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article imageVideo: Couple assault officer, are grabbed and thrown from train

By Walter McDaniel     Jun 26, 2014 in Crime
Union - Onlookers took cell phone video of a New Jersey (NJ) couple being grabbed by police officers and thrown off a train for refusing to leave after bringing their bikes onto the train.
The early facts are clear, an NJ couple were asked to leave the train because their attempts to find a place for their bikes had delayed passengers. Bikes are restricted during rush hour so authorities calmly asked them to follow the rules and leave on the next stop. Several passengers also got involved with the discussion. You can see for yourself what happened next.
The first part of the video in the first part shows a couple arguing with police about bringing their bikes on. You can clearly hear the man saying "touch me, I will knock you the f*** out" to officers. A big argument involving multiple passengers comes up but everything seems fine.
The second part of the video is where the violence happens and is at the bottom of the article. At around 26 seconds you can see where the officer grabs the man and pulls his shirt (as in the attached picture). Around 47 seconds things take a turn for the worse when the man clearly slugs the officer. After that the couple are taken to the ground and restrained.
The woman also allegedly attacks the officers during the scuffle and ends up biting one. The video at this point is tough to gather anything from due to the angle and the fact that the passengers are in a flurry of motion at this point. Reports also state that some passengers came to aid the officer which the video would seem to confirm.
What matters the most is whether the legal rights of those involved were infringed. Regardless of whether he was provoked the officer is allowed to grab the man to enact an arrest or if he thought the man was endangering other passengers. The initial grab would not be counted as assault by an officer in most American courts. The punch by the man would be.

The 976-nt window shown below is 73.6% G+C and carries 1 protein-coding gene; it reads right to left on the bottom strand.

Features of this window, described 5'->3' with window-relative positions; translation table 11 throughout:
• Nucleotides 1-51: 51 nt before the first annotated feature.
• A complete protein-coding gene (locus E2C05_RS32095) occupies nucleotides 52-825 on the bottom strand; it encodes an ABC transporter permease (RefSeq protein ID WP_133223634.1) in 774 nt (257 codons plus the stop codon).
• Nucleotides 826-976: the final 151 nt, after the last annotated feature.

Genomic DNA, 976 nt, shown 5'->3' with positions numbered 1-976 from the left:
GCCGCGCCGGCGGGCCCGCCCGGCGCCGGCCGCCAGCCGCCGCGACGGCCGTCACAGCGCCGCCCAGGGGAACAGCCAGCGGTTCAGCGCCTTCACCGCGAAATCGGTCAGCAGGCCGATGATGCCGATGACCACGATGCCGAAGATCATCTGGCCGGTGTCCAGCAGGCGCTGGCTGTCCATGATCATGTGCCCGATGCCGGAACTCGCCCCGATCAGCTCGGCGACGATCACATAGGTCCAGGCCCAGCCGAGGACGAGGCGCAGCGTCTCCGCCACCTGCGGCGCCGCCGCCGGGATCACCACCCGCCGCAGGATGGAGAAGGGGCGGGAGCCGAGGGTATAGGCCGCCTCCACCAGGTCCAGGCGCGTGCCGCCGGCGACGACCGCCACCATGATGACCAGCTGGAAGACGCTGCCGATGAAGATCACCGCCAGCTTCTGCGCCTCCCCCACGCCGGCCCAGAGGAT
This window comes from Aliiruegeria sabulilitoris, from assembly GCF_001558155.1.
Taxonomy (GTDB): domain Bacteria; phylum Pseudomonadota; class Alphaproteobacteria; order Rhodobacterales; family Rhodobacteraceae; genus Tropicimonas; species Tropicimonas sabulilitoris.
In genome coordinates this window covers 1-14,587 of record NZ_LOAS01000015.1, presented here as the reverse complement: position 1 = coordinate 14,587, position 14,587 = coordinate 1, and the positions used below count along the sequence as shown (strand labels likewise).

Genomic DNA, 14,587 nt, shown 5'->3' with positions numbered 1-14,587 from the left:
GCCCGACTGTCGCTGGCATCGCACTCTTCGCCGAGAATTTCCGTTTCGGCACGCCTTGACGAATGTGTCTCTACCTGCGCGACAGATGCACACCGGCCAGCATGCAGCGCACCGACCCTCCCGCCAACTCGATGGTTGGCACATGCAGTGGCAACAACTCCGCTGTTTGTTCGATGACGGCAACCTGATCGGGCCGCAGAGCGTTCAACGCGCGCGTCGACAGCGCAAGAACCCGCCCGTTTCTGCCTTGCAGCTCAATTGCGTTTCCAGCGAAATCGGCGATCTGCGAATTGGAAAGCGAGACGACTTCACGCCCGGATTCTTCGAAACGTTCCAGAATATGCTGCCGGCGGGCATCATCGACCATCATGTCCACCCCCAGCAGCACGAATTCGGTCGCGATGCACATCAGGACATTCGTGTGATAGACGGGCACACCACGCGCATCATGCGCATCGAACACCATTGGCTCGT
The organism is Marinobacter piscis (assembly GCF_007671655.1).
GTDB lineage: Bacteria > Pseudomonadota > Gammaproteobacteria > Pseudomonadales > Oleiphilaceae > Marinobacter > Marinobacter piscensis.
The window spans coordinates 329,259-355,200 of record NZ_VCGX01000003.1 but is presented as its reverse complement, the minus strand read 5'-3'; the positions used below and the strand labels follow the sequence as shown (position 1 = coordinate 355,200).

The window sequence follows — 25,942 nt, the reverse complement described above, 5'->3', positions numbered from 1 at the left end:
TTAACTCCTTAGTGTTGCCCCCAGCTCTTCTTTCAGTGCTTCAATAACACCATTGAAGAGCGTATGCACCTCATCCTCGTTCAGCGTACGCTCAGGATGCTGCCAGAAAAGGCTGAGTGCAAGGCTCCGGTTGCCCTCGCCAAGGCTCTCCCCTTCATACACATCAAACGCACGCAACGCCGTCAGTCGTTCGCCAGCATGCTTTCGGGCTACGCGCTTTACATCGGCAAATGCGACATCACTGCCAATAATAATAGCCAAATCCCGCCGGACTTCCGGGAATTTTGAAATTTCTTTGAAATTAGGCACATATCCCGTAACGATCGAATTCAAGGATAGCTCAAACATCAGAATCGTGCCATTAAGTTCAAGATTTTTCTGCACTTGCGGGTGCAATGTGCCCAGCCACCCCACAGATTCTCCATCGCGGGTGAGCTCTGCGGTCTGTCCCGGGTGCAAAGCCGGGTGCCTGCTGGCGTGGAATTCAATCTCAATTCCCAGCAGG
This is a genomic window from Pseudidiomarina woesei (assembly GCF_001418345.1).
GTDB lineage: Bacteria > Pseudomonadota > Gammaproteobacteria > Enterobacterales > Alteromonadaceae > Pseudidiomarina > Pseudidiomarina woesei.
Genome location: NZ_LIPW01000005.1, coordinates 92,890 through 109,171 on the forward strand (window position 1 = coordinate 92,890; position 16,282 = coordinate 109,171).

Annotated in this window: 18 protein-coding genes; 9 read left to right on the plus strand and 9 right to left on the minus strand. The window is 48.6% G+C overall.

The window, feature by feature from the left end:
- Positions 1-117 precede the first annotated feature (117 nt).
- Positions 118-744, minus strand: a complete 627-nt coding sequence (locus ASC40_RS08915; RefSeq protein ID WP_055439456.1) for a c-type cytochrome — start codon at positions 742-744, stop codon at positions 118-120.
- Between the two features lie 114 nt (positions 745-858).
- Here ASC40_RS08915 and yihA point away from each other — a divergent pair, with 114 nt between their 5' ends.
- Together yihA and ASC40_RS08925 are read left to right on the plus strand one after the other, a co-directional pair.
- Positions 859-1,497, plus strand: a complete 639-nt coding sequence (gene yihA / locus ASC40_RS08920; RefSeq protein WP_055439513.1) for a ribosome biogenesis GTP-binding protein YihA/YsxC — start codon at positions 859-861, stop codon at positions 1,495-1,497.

The law also has something to say on excessive force. ABC news probably gives the best explanation of it. Most police activities can be defined as excessive force depending on the judge, officers and jury decisions. The term "excessive" is subjective so it makes sense that the law works like this. This could be a suitable defense for the couple if the judge accepts it.
As with any law case you need to look for precedent when someone makes an assertion about the law. Coghill v. United States gives us this precedent. In this case Darius Coghill was considered to have resisted officers because he would not leave his car and forcefully held on to it. His actions were also interpreted as assault since the car was in gear at one point during the resistance.
Coghill had his assault charges affirmed for holding on to the car then reversed due to poor instruction of the jury. Due to this the couple will likely have no grounds for claiming that the officer started the assault but may be able to get off on a technicality. It is in many ways a microcosm of how our justice system works in America today.
The couple Chris Sanchez, 27, and Antonella Urtecho, 20 are now awaiting trial in Union County Jail. According to NJ Transit spokesman William Smith they are charged with aggravated assault, resisting arrest and interfering with transportation. Our information so far comes from NJ.com.
The police reaction may be in part because Peruvian crime in NJ has spiked in recent years as the Observer reports. Multiple claims of brutality have been made against NJ officers recently. It is easy to see the two sides of a very tense and sometimes dangerous situation in the Jersey area.
More about New jersey, Assault, Train, Law, Excessive force
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